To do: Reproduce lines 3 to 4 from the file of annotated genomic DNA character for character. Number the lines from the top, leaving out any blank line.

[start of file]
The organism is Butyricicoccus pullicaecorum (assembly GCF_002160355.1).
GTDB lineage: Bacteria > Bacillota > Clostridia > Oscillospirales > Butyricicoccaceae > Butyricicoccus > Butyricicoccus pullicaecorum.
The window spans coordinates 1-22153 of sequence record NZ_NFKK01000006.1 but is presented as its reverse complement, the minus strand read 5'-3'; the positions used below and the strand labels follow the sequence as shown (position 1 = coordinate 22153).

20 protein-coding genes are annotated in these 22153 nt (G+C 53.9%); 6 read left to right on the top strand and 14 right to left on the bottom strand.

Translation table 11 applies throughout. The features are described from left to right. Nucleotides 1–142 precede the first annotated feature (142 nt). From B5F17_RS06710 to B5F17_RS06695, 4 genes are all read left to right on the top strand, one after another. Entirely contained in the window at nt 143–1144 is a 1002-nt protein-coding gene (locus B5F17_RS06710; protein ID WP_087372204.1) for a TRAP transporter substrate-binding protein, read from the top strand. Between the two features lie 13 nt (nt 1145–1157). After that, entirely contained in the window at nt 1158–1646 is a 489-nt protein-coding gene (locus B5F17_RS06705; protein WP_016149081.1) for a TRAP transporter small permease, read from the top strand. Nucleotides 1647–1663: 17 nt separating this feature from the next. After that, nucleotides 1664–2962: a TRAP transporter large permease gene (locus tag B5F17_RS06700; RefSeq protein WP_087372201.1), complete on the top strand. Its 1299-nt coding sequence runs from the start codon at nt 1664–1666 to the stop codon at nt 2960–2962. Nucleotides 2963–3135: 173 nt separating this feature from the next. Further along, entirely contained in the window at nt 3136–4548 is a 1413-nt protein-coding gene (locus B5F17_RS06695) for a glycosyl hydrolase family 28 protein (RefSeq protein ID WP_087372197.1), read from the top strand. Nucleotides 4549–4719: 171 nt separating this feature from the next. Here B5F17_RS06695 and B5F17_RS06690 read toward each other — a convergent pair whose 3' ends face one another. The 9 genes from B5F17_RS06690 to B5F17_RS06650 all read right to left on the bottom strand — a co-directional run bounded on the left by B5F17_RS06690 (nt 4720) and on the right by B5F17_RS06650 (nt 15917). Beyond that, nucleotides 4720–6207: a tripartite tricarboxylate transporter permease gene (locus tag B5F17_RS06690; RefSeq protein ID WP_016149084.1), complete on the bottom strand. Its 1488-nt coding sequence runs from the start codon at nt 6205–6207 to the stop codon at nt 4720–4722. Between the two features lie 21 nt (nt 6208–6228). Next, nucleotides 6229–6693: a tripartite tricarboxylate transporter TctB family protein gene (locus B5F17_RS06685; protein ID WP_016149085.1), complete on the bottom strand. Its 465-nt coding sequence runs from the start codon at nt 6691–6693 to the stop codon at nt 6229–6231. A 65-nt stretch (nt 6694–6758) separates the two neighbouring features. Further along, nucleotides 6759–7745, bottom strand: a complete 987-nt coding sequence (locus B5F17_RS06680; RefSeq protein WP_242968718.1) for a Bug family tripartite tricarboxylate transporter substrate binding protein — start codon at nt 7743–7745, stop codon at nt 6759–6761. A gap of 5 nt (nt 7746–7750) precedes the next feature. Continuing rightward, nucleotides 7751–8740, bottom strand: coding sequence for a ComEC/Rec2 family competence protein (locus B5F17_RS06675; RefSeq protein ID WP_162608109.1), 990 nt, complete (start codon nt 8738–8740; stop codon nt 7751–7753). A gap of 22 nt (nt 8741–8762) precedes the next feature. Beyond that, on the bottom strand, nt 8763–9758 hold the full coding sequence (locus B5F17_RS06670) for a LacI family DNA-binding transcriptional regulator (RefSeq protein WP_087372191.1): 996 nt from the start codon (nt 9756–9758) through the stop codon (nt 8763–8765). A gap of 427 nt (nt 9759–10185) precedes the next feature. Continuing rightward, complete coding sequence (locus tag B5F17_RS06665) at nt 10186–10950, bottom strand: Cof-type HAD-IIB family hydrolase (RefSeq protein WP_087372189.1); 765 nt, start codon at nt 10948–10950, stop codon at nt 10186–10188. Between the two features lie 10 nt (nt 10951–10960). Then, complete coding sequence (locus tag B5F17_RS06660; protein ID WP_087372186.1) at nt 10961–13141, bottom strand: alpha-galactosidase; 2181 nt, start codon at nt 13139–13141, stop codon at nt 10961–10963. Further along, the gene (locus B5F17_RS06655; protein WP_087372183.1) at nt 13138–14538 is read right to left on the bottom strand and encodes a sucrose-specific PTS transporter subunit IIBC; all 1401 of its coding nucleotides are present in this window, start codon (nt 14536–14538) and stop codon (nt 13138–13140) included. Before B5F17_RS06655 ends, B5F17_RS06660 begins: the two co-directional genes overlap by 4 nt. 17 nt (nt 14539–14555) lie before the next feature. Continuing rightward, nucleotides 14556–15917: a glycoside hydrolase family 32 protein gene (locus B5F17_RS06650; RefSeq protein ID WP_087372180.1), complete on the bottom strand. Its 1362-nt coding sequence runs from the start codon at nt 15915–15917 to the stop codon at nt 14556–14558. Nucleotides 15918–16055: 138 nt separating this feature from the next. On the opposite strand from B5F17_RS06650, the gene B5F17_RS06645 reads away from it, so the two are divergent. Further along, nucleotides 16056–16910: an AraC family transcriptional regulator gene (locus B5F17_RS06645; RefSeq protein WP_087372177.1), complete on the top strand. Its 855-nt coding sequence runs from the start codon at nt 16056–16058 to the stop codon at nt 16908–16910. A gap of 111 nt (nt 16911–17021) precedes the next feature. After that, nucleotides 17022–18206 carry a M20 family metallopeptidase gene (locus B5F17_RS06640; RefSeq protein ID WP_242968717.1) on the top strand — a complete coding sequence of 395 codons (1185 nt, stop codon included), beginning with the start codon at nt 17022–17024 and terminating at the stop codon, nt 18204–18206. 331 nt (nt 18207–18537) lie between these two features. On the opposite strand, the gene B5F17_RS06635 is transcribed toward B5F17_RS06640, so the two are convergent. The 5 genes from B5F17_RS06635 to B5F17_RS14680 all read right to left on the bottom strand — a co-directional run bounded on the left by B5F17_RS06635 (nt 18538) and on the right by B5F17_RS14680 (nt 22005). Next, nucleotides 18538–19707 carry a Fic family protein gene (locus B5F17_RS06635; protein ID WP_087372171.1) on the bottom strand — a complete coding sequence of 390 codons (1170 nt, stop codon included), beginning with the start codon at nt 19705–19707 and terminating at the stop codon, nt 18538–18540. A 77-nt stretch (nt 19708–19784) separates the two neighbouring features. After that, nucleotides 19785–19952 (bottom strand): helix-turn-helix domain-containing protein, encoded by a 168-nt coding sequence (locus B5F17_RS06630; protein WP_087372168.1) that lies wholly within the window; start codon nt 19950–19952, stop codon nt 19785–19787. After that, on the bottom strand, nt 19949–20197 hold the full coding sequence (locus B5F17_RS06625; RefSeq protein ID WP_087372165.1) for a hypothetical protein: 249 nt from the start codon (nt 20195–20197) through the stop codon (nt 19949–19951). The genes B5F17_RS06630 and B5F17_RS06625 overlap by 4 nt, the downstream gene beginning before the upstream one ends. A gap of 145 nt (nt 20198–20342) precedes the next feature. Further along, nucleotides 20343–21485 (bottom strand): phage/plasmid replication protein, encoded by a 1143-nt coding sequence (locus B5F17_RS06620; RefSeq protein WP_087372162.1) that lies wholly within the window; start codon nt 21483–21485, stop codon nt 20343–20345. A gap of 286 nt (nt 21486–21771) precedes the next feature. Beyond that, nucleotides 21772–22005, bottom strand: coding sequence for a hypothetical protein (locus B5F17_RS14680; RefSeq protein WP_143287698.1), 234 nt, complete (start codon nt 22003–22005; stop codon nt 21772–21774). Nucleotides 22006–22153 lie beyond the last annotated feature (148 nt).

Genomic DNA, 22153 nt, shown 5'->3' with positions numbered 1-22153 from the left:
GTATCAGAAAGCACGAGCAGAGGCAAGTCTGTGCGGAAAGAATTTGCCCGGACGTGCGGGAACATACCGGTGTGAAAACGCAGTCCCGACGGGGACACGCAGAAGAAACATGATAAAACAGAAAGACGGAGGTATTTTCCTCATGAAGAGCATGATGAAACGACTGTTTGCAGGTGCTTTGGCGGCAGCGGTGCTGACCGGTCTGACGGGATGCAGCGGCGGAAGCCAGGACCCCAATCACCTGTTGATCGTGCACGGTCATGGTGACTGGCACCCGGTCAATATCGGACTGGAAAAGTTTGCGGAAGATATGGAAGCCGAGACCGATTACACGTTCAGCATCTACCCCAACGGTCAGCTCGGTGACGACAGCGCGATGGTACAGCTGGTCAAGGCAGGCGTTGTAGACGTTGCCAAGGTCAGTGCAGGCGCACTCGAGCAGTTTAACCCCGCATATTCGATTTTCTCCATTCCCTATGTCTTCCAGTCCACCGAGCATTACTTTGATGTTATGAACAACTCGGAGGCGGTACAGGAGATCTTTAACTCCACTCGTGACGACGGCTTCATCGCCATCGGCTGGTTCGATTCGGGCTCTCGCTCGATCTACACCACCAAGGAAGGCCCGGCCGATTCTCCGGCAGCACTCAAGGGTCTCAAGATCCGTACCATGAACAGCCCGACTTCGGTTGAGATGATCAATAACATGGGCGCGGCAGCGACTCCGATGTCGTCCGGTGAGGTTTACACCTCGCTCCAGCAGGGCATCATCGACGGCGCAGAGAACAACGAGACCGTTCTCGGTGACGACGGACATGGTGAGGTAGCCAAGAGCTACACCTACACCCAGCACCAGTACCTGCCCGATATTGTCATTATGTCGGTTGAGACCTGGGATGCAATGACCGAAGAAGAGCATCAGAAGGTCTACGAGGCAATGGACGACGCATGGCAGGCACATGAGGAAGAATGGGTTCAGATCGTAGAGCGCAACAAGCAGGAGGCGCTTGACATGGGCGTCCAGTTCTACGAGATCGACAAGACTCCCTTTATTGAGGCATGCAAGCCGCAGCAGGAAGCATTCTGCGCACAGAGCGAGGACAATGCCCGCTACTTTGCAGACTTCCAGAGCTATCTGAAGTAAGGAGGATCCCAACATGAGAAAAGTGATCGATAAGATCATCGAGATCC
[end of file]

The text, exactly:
The window spans coordinates 1-22153 of sequence record NZ_NFKK01000006.1 but is presented as its reverse complement, the minus strand read 5'-3'; the positions used below and the strand labels follow the sequence as shown (position 1 = coordinate 22153).

20 protein-coding genes are annotated in these 22153 nt (G+C 53.9%); 6 read left to right on the top strand and 14 right to left on the bottom strand.